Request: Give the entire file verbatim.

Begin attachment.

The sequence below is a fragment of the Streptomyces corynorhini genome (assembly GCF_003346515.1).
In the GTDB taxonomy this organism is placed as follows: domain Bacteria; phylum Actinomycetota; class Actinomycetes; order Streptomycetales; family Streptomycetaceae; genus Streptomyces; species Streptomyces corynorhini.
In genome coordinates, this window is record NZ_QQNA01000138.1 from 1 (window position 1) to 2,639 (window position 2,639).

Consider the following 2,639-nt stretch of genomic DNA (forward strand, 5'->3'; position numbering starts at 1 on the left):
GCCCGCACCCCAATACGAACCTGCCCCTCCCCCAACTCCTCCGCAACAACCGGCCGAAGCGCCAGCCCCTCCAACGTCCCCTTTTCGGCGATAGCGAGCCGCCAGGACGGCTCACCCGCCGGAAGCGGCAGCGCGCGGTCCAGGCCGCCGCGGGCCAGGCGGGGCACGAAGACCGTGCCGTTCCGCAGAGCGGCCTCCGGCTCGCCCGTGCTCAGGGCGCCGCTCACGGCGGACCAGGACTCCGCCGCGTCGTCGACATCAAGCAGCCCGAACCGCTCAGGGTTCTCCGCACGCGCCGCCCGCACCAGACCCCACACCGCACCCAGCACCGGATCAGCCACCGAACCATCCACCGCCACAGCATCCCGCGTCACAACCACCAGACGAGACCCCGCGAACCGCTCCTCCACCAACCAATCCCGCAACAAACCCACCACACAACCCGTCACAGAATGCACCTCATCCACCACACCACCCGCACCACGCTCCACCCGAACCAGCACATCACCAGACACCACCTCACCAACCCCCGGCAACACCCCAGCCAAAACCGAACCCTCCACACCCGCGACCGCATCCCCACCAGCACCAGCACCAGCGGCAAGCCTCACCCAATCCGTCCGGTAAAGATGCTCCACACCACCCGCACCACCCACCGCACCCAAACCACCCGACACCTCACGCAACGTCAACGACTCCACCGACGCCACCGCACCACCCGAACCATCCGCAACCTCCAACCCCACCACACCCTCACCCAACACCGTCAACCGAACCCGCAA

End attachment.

The sequence below is a fragment of the Streptomyces corynorhini genome (assembly GCF_003346515.1).
In the GTDB taxonomy this organism is placed as follows: domain Bacteria; phylum Actinomycetota; class Actinomycetes; order Streptomycetales; family Streptomycetaceae; genus Streptomyces; species Streptomyces corynorhini.
In genome coordinates, this window is record NZ_QQNA01000138.1 from 1 (window position 1) to 2,639 (window position 2,639).

Consider the following 2,639-nt stretch of genomic DNA (forward strand, 5'->3'; position numbering starts at 1 on the left):
GCCCGCACCCCAATACGAACCTGCCCCTCCCCCAACTCCTCCGCAACAACCGGCCGAAGCGCCAGCCCCTCCAACGTCCCCTTTTCGGCGATAGCGAGCCGCCAGGACGGCTCACCCGCCGGAAGCGGCAGCGCGCGGTCCAGGCCGCCGCGGGCCAGGCGGGGCACGAAGACCGTGCCGTTCCGCAGAGCGGCCTCCGGCTCGCCCGTGCTCAGGGCGCCGCTCACGGCGGACCAGGACTCCGCCGCGTCGTCGACATCAAGCAGCCCGAACCGCTCAGGGTTCTCCGCACGCGCCGCCCGCACCAGACCCCACACCGCACCCAGCACCGGATCAGCCACCGAACCATCCACCGCCACAGCATCCCGCGTCACAACCACCAGACGAGACCCCGCGAACCGCTCCTCCACCAACCAATCCCGCAACAAACCCACCACACAACCCGTCACAGAATGCACCTCATCCACCACACCACCCGCACCACGCTCCACCCGAACCAGCACATCACCAGACACCACCTCACCAACCCCCGGCAACACCCCAGCCAAAACCGAACCCTCCACACCCGCGACCGCATCCCCACCAGCACCAGCACCAGCGGCAAGCCTCACCCAATCCGTCCGGTAAAGATGCTCCACACCACCCGCACCACCCACCGCACCCAAACCACCCGACACCTCACGCAACGTCAACGACTCCACCGACGCCACCGCACCACCCGAACCATCCGCAACCTCCAACCCCACCACACCCTCACCCAACACCGTCAACCGAACCCGCAA